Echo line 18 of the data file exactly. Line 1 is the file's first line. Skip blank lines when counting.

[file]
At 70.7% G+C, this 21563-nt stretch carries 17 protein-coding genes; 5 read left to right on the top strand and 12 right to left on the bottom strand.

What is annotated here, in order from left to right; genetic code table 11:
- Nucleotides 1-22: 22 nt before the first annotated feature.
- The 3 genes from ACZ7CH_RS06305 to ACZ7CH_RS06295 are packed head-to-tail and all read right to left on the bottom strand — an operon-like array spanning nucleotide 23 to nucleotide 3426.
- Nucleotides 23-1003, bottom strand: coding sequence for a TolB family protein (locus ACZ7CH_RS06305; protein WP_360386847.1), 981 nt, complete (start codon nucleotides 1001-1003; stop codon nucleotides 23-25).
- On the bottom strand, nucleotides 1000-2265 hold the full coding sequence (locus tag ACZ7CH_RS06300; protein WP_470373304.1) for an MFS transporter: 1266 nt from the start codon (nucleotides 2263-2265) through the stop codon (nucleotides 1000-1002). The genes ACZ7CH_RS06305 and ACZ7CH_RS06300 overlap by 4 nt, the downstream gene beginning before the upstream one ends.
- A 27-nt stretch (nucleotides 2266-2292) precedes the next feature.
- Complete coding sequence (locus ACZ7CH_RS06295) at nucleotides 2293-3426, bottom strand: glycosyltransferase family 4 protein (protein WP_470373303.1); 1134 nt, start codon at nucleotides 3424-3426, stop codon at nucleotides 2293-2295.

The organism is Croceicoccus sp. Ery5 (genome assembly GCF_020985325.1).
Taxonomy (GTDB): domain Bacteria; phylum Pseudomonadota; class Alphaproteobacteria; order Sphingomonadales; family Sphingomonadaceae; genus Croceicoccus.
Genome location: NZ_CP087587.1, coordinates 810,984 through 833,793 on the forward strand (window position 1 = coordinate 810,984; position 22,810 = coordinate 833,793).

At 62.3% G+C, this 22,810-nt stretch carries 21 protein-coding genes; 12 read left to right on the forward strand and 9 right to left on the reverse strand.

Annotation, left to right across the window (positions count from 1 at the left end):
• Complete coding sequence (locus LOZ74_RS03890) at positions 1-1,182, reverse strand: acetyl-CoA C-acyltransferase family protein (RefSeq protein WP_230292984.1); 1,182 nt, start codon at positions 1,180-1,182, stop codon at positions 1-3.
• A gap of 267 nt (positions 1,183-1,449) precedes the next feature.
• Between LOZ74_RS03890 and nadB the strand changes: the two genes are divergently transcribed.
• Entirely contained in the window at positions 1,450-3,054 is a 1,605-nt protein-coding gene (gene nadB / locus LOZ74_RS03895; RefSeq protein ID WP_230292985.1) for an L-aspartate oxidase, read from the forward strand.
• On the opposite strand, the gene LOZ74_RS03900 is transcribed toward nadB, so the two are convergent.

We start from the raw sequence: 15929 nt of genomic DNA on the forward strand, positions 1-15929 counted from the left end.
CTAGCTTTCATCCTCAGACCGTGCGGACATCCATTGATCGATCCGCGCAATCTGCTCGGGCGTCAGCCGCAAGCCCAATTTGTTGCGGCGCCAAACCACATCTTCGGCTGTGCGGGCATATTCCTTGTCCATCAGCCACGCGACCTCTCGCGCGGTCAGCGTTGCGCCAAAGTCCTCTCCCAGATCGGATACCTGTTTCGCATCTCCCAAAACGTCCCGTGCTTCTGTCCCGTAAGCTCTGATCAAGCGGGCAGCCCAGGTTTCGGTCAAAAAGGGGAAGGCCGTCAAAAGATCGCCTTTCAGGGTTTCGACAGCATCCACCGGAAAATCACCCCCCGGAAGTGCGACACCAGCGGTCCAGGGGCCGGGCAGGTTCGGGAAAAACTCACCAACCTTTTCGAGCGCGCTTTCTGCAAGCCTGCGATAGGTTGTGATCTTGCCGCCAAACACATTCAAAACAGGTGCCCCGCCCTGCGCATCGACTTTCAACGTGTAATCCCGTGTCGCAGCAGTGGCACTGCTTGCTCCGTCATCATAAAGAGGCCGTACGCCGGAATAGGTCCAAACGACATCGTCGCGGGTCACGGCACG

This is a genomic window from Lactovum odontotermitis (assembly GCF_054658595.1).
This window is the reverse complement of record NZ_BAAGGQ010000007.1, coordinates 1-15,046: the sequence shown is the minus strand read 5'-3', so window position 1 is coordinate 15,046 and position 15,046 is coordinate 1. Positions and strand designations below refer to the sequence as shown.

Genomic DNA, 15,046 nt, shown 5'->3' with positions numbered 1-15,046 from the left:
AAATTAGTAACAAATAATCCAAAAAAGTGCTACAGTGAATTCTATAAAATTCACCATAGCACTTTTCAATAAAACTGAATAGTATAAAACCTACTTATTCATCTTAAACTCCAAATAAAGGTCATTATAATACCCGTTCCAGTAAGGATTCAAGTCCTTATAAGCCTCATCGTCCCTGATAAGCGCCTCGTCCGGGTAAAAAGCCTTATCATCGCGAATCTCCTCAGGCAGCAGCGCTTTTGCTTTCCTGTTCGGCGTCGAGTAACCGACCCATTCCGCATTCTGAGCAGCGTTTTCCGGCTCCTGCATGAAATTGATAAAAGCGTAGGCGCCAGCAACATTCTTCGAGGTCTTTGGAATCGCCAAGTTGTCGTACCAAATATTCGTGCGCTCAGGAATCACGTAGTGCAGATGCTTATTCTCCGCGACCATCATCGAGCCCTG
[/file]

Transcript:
• On the opposite strand, the gene LOZ74_RS03900 is transcribed toward nadB, so the two are convergent.